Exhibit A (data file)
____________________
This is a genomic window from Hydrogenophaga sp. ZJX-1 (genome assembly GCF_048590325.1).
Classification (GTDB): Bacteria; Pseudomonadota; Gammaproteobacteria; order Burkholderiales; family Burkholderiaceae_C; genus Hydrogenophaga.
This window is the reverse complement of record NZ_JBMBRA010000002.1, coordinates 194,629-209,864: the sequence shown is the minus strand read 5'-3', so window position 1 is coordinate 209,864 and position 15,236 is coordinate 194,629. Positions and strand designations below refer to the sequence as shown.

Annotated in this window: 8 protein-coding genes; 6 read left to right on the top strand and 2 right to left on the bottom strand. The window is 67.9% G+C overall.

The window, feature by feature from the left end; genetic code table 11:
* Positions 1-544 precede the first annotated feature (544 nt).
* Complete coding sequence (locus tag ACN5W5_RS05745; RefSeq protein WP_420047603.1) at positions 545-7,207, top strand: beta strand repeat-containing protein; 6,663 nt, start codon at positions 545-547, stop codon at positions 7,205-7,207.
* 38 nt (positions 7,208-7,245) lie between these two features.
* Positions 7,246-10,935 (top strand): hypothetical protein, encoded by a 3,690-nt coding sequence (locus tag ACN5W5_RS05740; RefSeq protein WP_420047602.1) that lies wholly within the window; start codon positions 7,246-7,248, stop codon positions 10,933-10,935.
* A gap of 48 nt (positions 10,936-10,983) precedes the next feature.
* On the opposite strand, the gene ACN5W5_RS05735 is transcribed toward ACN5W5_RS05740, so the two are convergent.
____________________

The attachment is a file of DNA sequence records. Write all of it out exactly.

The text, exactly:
This is a genomic window from Hydrogenophaga sp. ZJX-1 (genome assembly GCF_048590325.1).
Classification (GTDB): Bacteria; Pseudomonadota; Gammaproteobacteria; order Burkholderiales; family Burkholderiaceae_C; genus Hydrogenophaga.
This window is the reverse complement of record NZ_JBMBRA010000002.1, coordinates 194,629-209,864: the sequence shown is the minus strand read 5'-3', so window position 1 is coordinate 209,864 and position 15,236 is coordinate 194,629. Positions and strand designations below refer to the sequence as shown.

Annotated in this window: 8 protein-coding genes; 6 read left to right on the top strand and 2 right to left on the bottom strand. The window is 67.9% G+C overall.

The window, feature by feature from the left end; genetic code table 11:
* Positions 1-544 precede the first annotated feature (544 nt).
* Complete coding sequence (locus tag ACN5W5_RS05745; RefSeq protein WP_420047603.1) at positions 545-7,207, top strand: beta strand repeat-containing protein; 6,663 nt, start codon at positions 545-547, stop codon at positions 7,205-7,207.
* 38 nt (positions 7,208-7,245) lie between these two features.
* Positions 7,246-10,935 (top strand): hypothetical protein, encoded by a 3,690-nt coding sequence (locus tag ACN5W5_RS05740; RefSeq protein WP_420047602.1) that lies wholly within the window; start codon positions 7,246-7,248, stop codon positions 10,933-10,935.
* A gap of 48 nt (positions 10,936-10,983) precedes the next feature.
* On the opposite strand, the gene ACN5W5_RS05735 is transcribed toward ACN5W5_RS05740, so the two are convergent.